Harrison wrote an emotional dissent -- the only justice on the panel to do so -- in the appeals case of Donald Bull, a brain-damaged man convicted of murder and sentenced to death. Many credited his advocacy along with the Innocence Project, a journalist group dedicated to exonerating death row inmates, with the state's moratorium on executions, the St. Louis Post-Dispatch said Sunday.
Calling the Bull execution "profoundly unjust," Harrison said all executions in Illinois should stop because "the execution of an innocent person is inevitable."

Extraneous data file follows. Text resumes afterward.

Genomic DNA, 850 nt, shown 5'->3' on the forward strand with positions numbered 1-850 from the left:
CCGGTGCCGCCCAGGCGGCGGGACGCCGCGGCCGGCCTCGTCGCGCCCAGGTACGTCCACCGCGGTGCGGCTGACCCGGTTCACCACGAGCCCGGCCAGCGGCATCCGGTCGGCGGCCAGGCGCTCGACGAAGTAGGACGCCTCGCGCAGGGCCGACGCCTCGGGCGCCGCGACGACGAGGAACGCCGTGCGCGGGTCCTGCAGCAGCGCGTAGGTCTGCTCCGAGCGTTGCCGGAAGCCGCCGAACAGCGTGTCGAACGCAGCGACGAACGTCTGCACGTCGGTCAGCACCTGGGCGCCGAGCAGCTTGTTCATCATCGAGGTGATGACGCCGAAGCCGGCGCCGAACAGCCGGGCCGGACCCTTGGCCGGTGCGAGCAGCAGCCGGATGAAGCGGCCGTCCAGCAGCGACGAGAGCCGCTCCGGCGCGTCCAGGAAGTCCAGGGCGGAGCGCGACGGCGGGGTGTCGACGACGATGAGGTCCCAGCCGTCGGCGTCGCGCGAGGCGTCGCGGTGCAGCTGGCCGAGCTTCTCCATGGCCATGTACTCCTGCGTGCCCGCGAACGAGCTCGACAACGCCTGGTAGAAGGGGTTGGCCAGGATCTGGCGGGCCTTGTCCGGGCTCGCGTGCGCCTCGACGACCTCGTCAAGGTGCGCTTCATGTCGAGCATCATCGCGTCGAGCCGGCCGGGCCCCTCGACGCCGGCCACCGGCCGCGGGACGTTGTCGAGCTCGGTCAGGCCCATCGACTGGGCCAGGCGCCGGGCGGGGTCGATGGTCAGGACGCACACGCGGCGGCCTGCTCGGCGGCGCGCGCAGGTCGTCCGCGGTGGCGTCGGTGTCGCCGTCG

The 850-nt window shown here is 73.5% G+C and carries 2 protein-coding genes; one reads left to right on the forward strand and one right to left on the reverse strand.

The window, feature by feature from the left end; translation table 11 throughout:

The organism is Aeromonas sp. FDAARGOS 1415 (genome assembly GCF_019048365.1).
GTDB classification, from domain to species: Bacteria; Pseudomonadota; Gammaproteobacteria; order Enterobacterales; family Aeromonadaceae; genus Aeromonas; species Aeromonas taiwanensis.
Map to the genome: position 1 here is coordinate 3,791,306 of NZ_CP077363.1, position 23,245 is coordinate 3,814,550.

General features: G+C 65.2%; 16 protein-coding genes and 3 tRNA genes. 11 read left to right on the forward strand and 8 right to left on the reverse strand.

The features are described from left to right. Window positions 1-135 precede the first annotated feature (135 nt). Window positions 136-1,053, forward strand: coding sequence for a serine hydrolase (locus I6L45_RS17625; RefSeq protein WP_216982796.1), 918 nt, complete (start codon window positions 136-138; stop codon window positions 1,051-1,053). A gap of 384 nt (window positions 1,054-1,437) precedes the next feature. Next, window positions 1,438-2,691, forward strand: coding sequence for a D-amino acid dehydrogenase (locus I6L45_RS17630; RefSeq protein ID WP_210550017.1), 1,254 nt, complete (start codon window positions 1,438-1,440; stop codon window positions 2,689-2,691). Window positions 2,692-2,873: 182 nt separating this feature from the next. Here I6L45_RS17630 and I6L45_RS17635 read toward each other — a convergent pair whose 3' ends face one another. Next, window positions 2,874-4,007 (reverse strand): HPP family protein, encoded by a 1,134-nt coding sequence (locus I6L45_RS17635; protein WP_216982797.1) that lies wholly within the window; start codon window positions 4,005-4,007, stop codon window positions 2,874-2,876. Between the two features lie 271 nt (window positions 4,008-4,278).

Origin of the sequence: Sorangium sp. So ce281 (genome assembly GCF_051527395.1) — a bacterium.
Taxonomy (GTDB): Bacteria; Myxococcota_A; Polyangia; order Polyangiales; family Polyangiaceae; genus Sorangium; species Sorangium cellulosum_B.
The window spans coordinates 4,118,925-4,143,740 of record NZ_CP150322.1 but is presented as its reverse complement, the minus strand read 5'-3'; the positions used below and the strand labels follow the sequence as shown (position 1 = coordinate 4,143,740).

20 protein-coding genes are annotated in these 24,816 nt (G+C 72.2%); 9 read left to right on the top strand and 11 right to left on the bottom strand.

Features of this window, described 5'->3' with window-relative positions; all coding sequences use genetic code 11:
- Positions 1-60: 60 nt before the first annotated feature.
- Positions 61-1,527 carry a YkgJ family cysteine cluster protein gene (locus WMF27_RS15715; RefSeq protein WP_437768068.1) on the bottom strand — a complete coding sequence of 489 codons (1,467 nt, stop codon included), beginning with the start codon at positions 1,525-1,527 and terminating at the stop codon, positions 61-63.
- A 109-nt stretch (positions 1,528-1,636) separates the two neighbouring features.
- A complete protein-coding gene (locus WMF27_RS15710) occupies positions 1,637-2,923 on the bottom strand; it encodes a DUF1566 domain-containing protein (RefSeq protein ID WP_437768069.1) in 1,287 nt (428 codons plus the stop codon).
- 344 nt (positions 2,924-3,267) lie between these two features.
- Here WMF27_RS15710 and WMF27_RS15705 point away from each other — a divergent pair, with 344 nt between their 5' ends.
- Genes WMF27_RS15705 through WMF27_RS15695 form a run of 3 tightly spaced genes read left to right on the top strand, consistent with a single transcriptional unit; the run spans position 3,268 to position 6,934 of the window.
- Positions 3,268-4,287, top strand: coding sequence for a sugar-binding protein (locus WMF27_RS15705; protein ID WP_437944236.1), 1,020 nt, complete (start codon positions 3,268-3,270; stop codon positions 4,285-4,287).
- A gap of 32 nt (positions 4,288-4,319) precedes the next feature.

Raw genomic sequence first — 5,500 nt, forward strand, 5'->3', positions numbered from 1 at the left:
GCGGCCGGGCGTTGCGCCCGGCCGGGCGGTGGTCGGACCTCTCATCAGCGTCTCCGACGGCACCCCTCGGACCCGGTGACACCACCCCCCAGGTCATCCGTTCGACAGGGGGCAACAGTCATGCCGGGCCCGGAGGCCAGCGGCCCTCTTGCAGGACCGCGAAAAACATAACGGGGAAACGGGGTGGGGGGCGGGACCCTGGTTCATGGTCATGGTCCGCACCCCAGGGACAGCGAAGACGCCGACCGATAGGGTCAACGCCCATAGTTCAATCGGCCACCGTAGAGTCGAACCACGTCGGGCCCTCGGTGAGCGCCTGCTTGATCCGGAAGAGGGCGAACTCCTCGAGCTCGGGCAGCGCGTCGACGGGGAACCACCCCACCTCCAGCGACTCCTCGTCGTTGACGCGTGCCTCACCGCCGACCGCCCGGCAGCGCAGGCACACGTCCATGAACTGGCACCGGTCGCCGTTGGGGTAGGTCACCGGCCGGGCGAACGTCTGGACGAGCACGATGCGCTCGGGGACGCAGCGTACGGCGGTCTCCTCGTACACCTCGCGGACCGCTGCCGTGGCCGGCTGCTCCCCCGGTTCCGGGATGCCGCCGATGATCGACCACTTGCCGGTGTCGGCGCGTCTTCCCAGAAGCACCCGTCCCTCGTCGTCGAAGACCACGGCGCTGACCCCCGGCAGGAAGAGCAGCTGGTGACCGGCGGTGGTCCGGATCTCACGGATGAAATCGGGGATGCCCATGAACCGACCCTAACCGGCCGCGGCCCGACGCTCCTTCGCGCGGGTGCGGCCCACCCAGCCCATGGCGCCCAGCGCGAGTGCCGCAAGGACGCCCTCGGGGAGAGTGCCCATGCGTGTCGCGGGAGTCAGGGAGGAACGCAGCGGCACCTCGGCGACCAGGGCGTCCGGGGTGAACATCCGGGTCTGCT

Harrison was elected to the Illinois Supreme Court in 1992 and appointed chief justice for a three-year term in 2000. He retired just shy of completing that term in 2002.
He was a native of Caseyville, Ill., just across the state line from St. Louis.
No cause of death was given.
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